Policies that aim to reduce the prevalence of obesity have been high on the policy agenda for many years – see, for example, DHSC (2020) and Dimbleby (2021). Understanding the costs associated with obesity is important for informing policy. Bell, Woolley, Toms and Lebre de Freitas (2023) provide what are to date the most detailed estimates of the costs of obesity and overweightness for the UK, updating previous work by Bell and Deyes (2022). The main updates provided in the new work are: (i) add the costs of overweight to the costs of obesity, (ii) include estimates from the losses that arise due to individuals leaving the labour force early, and (iii) updating the estimates to 2023 prices to account for inflation.
This note puts those estimates in context, discusses what costs are missing from their analysis, and which of the costs included are most relevant for policymaking (updating a previous not on Bell and Deyes (2022) estimates).
In summary, these updated estimates of the cost of obesity and overweight are:
· Around 4% of GDP, £98 billion per year
o the costs of obesity are estimated at around 3% of GDP, £74 billion per year
o the costs of overweight are estimated at around 1% of GDP, £24 billion per year
o for obesity the largest part of the costs (72%) are costs to individuals in reduced life expectancy and quality of life, costs to the NHS and lost workplace productivity represent the rest (28%)
o for overweight this is reversed, costs to the NHS and lost workplace productivity represent the higher share (60%) while costs to the individual make up the remaining 40%.
· The new analysis also considers the impact of the ageing population and estimates of increased prevalence to show that these costs are likely to increase into the future.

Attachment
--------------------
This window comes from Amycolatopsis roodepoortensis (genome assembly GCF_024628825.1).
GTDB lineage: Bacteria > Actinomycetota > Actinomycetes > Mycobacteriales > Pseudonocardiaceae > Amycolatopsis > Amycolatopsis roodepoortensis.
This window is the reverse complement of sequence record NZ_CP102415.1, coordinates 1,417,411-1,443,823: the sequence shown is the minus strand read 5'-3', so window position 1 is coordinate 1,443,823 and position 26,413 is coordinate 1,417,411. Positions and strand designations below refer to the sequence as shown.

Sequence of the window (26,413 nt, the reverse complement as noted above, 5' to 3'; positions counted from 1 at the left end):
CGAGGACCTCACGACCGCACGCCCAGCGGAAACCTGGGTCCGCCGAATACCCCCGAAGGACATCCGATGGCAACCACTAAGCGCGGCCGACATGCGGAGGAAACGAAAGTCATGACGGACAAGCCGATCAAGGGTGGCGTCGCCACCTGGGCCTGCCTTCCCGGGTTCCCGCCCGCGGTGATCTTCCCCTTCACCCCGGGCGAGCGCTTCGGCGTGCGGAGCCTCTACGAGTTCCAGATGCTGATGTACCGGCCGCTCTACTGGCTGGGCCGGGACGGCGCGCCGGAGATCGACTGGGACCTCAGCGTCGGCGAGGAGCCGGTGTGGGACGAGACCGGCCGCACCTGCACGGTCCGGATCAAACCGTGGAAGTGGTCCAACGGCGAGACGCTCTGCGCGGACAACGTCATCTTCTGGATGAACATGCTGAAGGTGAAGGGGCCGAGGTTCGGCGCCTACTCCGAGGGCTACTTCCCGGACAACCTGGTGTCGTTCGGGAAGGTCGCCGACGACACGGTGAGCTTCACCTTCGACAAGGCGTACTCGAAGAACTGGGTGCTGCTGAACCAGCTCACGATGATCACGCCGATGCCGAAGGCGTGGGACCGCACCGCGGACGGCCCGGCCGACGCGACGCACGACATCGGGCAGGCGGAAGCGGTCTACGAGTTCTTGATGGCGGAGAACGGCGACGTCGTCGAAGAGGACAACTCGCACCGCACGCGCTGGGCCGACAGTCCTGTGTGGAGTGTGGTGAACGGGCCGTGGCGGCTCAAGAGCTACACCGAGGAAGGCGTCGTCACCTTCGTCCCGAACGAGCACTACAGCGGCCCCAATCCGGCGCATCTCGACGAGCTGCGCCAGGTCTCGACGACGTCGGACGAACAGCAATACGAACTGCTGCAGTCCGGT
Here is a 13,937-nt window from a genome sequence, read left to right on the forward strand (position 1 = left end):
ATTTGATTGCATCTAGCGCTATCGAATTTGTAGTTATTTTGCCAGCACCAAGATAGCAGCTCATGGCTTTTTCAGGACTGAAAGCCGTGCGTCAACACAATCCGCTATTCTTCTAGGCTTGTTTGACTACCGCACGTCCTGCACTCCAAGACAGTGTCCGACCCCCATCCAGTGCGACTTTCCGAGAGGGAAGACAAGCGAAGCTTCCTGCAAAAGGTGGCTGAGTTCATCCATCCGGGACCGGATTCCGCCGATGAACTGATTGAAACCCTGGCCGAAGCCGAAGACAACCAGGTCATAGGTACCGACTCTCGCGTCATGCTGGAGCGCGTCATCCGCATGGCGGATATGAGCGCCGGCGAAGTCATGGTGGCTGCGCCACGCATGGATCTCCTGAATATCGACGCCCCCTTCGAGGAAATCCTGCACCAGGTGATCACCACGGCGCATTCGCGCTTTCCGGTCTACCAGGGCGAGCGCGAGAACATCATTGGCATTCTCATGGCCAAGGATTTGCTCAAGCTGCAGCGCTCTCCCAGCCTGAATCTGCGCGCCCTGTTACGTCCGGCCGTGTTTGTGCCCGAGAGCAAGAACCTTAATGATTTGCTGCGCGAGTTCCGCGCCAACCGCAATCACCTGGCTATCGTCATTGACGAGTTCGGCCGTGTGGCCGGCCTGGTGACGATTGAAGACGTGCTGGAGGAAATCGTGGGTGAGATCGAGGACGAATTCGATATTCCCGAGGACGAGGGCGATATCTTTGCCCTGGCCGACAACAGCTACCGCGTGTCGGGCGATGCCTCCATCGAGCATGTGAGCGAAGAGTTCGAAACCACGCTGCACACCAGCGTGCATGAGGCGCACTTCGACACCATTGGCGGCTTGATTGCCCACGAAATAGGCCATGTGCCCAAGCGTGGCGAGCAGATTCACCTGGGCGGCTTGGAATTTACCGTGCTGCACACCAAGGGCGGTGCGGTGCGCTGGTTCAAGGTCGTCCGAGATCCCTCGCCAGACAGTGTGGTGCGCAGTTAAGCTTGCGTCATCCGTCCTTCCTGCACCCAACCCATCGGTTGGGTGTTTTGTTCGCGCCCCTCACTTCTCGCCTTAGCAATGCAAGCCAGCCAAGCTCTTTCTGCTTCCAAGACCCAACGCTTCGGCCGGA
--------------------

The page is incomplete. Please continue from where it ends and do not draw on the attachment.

· This estimate would be considerably higher if:
o it included estimates of the costs of child and adolescent obesity, since these are likely very large and long lasting. Obesity is more prevalent in children and adolescents now than it was in the past. Pearson-Stuttard et al. (2023) show that ‘overweight and obesity in adolescents is associated with the development of obesity-related complications and multimorbidity, which increased over 5 years ...’.
o they included lost efficiency at work, the estimated cost of lost workplace productivity only include the costs not participating in the labour market.
· The estimate would be lower if:
o a lower value of a quality-adjusted life year (QALY) was used; the analysis uses the official Green Book value (HM Treasury, 2022); however, they show in their earlier report that if they instead used the value used by the NHS (as a threshold for treatment), which is lower, this would reduce their estimates;
o individual costs were not included; not everyone agrees that the costs to individuals in reduced life expectancy and quality of life are relevant for policy; this would reduce the estimated cost to £35 billion per year.
o the savings associated with BMI-caused deaths through savings to the NHS, and in taxes, benefits and pensions, were included; Tovey (2017) estimates these as £3.6 billion in 2016.